Environment Secretary George Eustice said there has been a “worrying” rise of pet thefts during the Covid pandemic, but said the creation of the pet theft taskforce will help deal with the issue.
The UK has seen a rise in pet thefts since last year, with it being estimated that dog thefts in particular have risen by 250 per cent since the Covid pandemic began last March.
‘Catch those involved with this terrible crime’
Pictures as old cars and bikes gathered on Miller Park in glorious sunshine for Classics In The Park
Gorgeous and modern three-bed family home yours for just £185,000
Cosy three-bed terraced family home with private garden yours for £200k
Deceptively spacious three-bed terraced home with modern finish yours for £150k
Quirky three-bed detached home with immaculate design yours for £250,000
Police warned pet owners earlier this year that organised criminals were increasingly turning to dog theft, as the demand for puppies in particular continued to rise during lockdown.
Mr Eustice said that the rise of organise gangs stealing pets is a worry, but that the creation of a pet taskforce will allow the scale of the problem to be looked at further, with the sharing of intelligence between different police forces.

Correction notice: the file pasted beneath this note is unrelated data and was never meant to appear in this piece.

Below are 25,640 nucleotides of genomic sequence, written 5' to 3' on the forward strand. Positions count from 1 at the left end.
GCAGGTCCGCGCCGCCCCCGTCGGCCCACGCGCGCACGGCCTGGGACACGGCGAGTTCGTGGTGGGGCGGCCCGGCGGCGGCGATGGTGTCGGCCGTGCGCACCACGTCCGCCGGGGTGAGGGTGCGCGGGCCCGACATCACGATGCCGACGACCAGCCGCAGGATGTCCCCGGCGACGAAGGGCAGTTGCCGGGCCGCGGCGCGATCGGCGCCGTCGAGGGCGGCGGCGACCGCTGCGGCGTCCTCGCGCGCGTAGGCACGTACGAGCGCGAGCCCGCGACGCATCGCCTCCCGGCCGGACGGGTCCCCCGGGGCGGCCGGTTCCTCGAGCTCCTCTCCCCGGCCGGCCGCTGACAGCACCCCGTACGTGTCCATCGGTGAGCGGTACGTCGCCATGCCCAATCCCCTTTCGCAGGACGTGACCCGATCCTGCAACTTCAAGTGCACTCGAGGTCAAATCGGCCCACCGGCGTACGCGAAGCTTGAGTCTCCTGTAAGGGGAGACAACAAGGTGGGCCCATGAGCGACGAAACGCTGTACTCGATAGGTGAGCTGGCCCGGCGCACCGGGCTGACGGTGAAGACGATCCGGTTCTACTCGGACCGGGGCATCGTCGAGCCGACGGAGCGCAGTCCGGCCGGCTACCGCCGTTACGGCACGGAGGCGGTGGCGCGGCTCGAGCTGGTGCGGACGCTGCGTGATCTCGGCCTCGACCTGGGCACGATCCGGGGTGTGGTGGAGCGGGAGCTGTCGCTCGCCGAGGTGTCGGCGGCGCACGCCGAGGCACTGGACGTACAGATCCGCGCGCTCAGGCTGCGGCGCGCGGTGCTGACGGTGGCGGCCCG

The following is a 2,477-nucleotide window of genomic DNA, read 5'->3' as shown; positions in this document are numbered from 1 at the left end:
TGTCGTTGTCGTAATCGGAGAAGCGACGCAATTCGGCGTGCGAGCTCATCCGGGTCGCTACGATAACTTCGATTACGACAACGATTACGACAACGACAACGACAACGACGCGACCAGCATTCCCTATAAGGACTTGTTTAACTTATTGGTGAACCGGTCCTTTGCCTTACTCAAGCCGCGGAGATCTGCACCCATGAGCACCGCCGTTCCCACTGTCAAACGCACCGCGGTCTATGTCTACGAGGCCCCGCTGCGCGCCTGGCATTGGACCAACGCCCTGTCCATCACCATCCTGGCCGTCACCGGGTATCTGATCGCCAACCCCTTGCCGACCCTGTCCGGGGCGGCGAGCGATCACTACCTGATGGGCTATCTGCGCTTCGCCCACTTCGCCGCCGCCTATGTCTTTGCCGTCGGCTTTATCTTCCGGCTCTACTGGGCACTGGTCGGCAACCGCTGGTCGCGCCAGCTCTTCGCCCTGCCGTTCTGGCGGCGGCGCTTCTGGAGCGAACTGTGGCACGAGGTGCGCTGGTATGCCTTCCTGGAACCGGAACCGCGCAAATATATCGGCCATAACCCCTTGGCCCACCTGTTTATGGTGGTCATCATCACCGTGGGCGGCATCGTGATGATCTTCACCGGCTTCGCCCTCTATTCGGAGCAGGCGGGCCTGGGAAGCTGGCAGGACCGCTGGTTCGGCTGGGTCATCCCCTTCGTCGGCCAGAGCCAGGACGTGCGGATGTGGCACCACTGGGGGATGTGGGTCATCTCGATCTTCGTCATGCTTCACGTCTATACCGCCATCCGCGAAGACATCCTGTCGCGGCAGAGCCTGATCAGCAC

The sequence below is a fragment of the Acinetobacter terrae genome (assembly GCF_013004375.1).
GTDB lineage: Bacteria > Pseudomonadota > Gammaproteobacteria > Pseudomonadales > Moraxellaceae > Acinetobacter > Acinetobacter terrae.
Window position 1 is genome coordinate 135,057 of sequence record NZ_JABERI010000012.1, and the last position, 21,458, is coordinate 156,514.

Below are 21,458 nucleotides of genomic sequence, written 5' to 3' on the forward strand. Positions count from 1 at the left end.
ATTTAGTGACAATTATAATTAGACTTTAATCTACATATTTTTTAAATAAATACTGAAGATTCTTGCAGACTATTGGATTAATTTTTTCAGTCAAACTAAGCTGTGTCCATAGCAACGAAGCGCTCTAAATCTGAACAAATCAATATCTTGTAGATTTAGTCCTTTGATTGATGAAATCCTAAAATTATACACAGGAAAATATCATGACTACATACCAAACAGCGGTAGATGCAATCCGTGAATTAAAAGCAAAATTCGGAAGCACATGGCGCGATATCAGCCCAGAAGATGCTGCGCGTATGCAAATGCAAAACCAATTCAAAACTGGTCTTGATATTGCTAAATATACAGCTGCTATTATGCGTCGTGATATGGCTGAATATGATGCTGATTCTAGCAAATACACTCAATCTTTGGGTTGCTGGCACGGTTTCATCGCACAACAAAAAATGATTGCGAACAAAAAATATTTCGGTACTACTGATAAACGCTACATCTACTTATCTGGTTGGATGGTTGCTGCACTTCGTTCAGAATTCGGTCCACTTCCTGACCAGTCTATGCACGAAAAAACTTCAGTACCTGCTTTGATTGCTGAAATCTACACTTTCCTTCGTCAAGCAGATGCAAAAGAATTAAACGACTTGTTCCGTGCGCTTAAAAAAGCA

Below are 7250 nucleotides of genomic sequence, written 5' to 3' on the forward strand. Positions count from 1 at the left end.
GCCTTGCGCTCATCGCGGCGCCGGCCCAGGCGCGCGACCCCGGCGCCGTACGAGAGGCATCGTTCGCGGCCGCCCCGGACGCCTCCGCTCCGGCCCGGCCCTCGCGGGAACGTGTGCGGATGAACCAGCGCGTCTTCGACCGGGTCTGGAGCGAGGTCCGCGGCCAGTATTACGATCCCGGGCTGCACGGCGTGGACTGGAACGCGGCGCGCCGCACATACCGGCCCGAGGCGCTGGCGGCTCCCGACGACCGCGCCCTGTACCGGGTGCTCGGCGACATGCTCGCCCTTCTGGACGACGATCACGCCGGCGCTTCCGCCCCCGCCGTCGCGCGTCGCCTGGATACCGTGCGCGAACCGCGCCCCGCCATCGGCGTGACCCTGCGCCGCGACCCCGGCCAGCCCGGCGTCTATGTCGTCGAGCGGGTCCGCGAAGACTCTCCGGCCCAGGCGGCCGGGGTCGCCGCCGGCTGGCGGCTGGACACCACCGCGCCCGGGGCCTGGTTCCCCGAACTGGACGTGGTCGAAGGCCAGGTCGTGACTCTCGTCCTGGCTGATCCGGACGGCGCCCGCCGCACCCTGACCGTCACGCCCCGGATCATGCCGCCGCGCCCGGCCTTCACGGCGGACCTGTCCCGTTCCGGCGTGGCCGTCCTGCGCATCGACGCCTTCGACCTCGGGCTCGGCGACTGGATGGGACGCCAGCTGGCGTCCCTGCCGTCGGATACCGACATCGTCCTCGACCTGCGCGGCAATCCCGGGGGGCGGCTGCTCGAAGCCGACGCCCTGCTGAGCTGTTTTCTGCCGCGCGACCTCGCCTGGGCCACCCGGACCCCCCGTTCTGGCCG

He told BBC Breakfast: “Although the data is difficult to get a handle on, most of the estimates we have and reports suggest that pet theft may have doubled in the last 12 months – some people put it even higher than that.
“Demand for pets has risen, in some ways that is understandable – people have been spending more time at home, often sometimes suffering from loneliness and so they have sought to get a pet.
“But what has been worrying is that there do appear to be a rise of, sometimes organised, gangs stealing pets in order to sell them.”
The Environment Secretary added: “That is why we have set up a pet theft taskforce. It is going to first of all get to grips with the data so we can understand the scale of the problem but also see if we can improve co-ordination and intelligence sharing between police forces.
“There have been some successful raids and operations in places like Hertfordshire and Essex, and we want to learn from those successes to ensure we can catch those involved with this terrible crime that causes huge trauma for people.”